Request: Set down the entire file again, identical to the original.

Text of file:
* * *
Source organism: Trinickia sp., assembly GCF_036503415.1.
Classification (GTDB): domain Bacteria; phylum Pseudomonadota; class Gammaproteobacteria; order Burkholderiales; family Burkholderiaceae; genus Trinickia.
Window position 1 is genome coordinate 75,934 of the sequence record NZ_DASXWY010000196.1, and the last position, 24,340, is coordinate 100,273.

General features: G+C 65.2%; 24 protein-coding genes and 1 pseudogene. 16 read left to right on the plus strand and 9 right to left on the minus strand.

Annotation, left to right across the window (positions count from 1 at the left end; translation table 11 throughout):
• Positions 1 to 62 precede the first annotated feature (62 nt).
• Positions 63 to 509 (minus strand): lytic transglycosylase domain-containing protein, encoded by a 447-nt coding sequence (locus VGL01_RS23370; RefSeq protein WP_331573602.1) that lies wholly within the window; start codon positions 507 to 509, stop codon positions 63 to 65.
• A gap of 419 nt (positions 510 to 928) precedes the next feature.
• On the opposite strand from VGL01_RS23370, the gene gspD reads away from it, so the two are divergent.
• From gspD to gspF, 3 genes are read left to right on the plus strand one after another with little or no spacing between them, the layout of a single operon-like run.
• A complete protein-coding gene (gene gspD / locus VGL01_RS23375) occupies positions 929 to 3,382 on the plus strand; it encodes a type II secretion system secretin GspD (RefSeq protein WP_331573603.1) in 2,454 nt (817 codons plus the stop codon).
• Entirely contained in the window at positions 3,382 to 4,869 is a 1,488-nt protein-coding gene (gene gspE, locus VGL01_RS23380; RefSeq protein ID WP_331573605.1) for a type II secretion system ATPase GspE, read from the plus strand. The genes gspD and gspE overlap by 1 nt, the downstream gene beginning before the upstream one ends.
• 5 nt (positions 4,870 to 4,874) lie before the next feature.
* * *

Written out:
Source organism: Trinickia sp., assembly GCF_036503415.1.
Classification (GTDB): domain Bacteria; phylum Pseudomonadota; class Gammaproteobacteria; order Burkholderiales; family Burkholderiaceae; genus Trinickia.
Window position 1 is genome coordinate 75,934 of the sequence record NZ_DASXWY010000196.1, and the last position, 24,340, is coordinate 100,273.

General features: G+C 65.2%; 24 protein-coding genes and 1 pseudogene. 16 read left to right on the plus strand and 9 right to left on the minus strand.

Annotation, left to right across the window (positions count from 1 at the left end; translation table 11 throughout):
• Positions 1 to 62 precede the first annotated feature (62 nt).
• Positions 63 to 509 (minus strand): lytic transglycosylase domain-containing protein, encoded by a 447-nt coding sequence (locus VGL01_RS23370; RefSeq protein WP_331573602.1) that lies wholly within the window; start codon positions 507 to 509, stop codon positions 63 to 65.
• A gap of 419 nt (positions 510 to 928) precedes the next feature.
• On the opposite strand from VGL01_RS23370, the gene gspD reads away from it, so the two are divergent.
• From gspD to gspF, 3 genes are read left to right on the plus strand one after another with little or no spacing between them, the layout of a single operon-like run.
• A complete protein-coding gene (gene gspD / locus VGL01_RS23375) occupies positions 929 to 3,382 on the plus strand; it encodes a type II secretion system secretin GspD (RefSeq protein WP_331573603.1) in 2,454 nt (817 codons plus the stop codon).
• Entirely contained in the window at positions 3,382 to 4,869 is a 1,488-nt protein-coding gene (gene gspE, locus VGL01_RS23380; RefSeq protein ID WP_331573605.1) for a type II secretion system ATPase GspE, read from the plus strand. The genes gspD and gspE overlap by 1 nt, the downstream gene beginning before the upstream one ends.
• 5 nt (positions 4,870 to 4,874) lie before the next feature.